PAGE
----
Feed Your Soul

Let's Talk Turkey - Part One

Pujols Kitchen - Monday, November 07, 2016

Whether it’s your first time to host Thanksgiving dinner or you’re an old pro, you have questions that need answering. This collection of tips will help you choose the best bird and offer some unorthodox cooking methods.

How much turkey should I buy?

            Depends on how many people you’re hosting and how much turkey you want for leftovers. But, as a general rule, it’s a good idea to estimate 1 1/2 pounds per person, especially if you have hearty eaters or want ample leftover. If you don’t want leftovers, 3/4 pound of whole turkey per person is sufficient. If you plan to have a boneless turkey roast, plan on at least 1/3 pound per person. If you plan to have a bone-in turkey breast, plan on 3/4 pound per person.

What’s the best way to host Thanksgiving for a crowd?

            Consider roasting two smaller turkeys instead of one large one. Smaller turkeys will cook more quickly and evenly and fit better in your fridge or roasting pan. Additionally, cooking smaller turkeys affords you the opportunity to experiment with two different types of preparations.

To brine or not to brine?

            Brining is a great option for extra flavor and moist meat. Simply combine 5-1/2 ounces kosher salt, ¼ cup sugar and 2 quarts cool water into a pot over high heat, stirring occasionally until the sugar and salt dissolve. Then remove from the heat, add 2 more quarts of water and chill in your refrigerator.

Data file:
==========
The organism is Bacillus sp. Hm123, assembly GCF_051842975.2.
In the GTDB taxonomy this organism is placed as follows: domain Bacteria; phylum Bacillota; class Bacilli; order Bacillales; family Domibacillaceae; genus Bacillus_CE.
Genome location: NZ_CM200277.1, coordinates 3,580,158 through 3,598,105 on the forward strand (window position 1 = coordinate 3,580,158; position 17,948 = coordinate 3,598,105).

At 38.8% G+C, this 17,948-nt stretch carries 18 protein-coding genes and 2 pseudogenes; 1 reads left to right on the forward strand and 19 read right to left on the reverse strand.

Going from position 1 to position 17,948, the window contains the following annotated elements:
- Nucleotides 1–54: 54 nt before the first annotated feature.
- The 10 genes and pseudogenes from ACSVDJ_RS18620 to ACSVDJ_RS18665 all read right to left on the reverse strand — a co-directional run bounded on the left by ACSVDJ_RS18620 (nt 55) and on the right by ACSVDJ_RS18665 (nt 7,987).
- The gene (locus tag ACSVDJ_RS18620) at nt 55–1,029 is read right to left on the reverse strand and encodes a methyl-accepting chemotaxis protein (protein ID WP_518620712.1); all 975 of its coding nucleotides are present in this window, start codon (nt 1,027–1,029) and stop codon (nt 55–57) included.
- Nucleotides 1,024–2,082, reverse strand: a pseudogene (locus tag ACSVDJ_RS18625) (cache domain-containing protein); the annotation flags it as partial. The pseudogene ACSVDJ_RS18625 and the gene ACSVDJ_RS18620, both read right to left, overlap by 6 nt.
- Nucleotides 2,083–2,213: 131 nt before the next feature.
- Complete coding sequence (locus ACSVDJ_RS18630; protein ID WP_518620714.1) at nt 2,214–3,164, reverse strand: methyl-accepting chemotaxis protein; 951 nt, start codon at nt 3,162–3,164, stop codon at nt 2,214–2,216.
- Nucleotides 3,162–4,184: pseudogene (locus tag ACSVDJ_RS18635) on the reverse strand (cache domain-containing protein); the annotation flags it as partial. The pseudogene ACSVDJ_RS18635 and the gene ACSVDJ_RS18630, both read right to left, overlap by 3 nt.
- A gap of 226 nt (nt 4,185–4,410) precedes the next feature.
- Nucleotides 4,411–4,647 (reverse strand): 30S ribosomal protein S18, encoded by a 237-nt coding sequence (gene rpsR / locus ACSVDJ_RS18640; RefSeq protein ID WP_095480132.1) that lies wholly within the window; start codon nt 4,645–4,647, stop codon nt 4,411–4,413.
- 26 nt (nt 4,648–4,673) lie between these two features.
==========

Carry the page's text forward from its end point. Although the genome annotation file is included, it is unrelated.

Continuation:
Remove turkey innards and reserve for gravy if preferred. Next rinse turkey well and double up two turkey-sized oven bags. Roll down the edges of the bag to allow the bag to stay open. Place bags in your roasting pan and then put the turkey in, breast side down inside the inner bag. Pour brine over the turkey. And then gather the inner bag around the bird so the brine covers most of the turkey. Secure the bag with a twist tie and do the same with the outer bag. Refrigerate turkey (in the roasting pan) for 12 to 18 hours.

To stuff or not to stuff?

            If you choose to stuff your turkey, you should know it will take longer to roast and there’s a greater risk the bird won’t cook evenly. This is why many cooks bake their stuffing in a separate baking dish. Baking your stuffing in a separate baking dish allows you to get that nice crispy top. If you decide to stuff your turkey, do this loosely to allow the stuffing room to expand.

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